Wednesday 28th March 2018
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Business confidence increased in March on some measures, but most remain below the levels of six months ago.
The ANZ Business Outlook reported a net 20 percent of businesses were pessimistic about the year ahead, versus 19 percent in February. Confidence dropped to an eight-year low in November on political uncertainty when the new Labour government took office. More companies saw their own activity expanding, at net 22 percent compared to 20 percent in February. That measure has a stronger correlation with GDP growth, though remains below the historical average of 28.
"The economy is certainly not crawling, but it’s hardly gliding along either. This far into the race it is naturally hard to accelerate,” said ANZ Bank New Zealand chief economist Sharon Zollner. "But while sectors of the economy such as housing and construction may be tiring, record-high terms of trade and a positive outlook for incomes are providing helpful buoyancy."
The survey showed a net 6 percent of firms expect profit to rise in the year ahead, versus net 1 percent negative in February and employment intentions rose to a net 10 percent from a net 5 percent in the prior month.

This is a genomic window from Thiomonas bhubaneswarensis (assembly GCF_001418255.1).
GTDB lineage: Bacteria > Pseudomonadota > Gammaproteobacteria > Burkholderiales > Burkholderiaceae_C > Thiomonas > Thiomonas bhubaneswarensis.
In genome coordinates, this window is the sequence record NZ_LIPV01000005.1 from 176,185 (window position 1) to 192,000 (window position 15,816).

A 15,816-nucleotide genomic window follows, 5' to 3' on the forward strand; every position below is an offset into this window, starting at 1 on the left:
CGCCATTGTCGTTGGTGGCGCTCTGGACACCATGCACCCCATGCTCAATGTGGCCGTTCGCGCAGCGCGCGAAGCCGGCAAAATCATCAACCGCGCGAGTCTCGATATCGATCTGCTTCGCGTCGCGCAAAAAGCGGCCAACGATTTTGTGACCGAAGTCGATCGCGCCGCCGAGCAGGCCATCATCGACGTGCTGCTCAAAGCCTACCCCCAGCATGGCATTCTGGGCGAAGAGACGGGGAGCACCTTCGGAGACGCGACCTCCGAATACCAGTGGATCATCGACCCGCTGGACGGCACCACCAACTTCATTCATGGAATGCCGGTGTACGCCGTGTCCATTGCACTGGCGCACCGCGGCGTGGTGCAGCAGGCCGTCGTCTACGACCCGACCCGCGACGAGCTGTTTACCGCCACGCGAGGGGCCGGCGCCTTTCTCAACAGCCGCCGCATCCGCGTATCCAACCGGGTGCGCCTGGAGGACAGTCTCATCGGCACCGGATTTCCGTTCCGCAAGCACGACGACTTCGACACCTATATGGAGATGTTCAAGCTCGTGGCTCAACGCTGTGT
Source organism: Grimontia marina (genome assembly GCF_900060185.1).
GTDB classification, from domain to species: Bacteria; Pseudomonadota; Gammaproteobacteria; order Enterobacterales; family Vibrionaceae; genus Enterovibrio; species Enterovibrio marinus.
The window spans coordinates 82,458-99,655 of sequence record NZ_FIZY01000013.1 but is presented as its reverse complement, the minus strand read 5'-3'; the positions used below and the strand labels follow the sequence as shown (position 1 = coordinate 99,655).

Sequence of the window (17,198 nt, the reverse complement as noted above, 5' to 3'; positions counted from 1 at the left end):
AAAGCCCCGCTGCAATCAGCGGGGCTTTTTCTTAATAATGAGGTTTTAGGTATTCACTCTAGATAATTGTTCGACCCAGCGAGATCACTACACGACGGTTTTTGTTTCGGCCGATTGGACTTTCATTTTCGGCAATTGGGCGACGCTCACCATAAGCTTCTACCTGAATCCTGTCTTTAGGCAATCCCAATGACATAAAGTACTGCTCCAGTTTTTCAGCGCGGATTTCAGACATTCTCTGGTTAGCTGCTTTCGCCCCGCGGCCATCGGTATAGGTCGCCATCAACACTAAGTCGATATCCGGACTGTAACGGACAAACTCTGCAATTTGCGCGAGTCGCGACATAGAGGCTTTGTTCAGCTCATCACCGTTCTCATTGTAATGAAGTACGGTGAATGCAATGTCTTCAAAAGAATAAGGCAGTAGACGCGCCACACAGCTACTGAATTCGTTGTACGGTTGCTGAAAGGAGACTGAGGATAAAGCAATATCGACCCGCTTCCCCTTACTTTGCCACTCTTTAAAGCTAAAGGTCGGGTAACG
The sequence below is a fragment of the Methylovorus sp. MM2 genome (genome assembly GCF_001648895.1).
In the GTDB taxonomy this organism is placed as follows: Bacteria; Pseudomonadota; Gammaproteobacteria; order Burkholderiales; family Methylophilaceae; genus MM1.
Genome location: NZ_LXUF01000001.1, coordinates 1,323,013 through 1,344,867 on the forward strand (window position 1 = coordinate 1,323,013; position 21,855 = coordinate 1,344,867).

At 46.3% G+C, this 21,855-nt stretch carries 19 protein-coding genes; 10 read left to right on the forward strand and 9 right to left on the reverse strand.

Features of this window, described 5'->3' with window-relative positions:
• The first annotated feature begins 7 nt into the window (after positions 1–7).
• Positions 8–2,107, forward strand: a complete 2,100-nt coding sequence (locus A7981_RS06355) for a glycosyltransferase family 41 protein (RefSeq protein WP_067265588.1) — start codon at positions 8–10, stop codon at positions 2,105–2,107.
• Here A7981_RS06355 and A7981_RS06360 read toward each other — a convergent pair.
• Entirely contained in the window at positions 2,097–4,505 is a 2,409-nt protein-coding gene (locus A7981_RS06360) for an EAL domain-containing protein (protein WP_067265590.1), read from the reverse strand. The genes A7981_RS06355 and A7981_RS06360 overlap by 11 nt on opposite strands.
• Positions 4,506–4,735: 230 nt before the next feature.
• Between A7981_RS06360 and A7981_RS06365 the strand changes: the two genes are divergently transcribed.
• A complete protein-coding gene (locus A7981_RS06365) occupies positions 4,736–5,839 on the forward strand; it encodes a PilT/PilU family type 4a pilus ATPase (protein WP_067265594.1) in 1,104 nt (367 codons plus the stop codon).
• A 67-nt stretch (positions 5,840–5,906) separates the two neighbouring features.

Across the four sub-sectors included, all remained negative on general business conditions. Agriculture remained the most negative, with a net 61.5 percent of respondents expecting business conditions to deteriorate, while retail became notably more negative, at net -15.4 percent from net -3.7 percent the previous month. Manufacturing worsened to net -33.3 percent from -25 percent and construction dropped to net -33.4 percent from -11.6 percent.
"The ongoing cooling in the housing market seems to have hit the retail sector anew – after a brief renaissance the sector is the second-weakest after agriculture," ANZ's Zollner said. "The services and construction sectors are the most confident, which matches up with our take on where in the cycle the economy is at."
Zollner said inflation expectations and pricing intentions were little changed in the survey, with expectations at 2.1 percent from 2.07 percent and pricing intentions rising to 29.1 percent from 25.1 percent in February.
"Our composite growth indicator, which combines business and consumer confidence, continues to suggest growth around 2-3 percent y/y," Zollner said. "Cost push pressures are real and we anticipate modestly higher wage growth. But outside of construction those firms who successfully push through price increases are swimming against the tide."
Interest rates were expected to rise by a net 40.2 percent of respondents, from net 43.9 percent in February.
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